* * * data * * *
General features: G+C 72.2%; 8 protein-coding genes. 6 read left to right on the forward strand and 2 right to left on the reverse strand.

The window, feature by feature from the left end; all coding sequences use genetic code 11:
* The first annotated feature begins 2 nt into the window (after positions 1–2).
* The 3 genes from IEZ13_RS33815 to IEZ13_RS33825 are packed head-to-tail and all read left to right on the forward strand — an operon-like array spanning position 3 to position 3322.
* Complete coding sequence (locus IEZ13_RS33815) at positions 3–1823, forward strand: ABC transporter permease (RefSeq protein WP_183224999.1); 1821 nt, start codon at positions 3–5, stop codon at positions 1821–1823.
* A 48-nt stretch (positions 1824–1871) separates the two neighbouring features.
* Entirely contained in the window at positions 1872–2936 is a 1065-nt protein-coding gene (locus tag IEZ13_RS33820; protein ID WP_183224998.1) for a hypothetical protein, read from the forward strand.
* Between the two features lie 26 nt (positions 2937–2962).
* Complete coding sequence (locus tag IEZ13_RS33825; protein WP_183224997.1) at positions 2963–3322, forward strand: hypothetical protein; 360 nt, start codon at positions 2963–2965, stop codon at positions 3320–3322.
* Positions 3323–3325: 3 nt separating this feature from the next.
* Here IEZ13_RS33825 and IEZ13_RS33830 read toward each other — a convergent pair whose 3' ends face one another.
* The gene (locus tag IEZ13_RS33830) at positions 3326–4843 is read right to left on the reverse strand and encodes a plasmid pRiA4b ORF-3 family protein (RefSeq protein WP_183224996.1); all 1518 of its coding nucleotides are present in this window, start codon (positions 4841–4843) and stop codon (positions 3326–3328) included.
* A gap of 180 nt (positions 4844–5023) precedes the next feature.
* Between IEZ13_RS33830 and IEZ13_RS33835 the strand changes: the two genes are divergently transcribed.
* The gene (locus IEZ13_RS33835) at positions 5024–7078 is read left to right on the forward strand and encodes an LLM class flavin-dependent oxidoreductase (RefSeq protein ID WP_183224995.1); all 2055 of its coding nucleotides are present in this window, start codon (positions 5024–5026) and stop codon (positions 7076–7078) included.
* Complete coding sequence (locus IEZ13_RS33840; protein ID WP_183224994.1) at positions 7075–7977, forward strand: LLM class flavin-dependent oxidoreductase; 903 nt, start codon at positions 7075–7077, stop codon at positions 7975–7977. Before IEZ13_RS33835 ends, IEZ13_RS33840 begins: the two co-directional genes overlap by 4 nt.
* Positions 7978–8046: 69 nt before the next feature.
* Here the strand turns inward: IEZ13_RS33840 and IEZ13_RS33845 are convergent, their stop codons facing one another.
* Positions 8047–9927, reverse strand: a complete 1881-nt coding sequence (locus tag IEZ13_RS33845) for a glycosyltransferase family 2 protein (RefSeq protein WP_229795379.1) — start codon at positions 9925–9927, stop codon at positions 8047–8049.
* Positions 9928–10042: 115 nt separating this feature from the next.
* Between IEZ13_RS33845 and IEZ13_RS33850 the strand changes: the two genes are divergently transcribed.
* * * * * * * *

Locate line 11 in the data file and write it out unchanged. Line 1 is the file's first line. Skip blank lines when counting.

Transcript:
* Here IEZ13_RS33825 and IEZ13_RS33830 read toward each other — a convergent pair whose 3' ends face one another.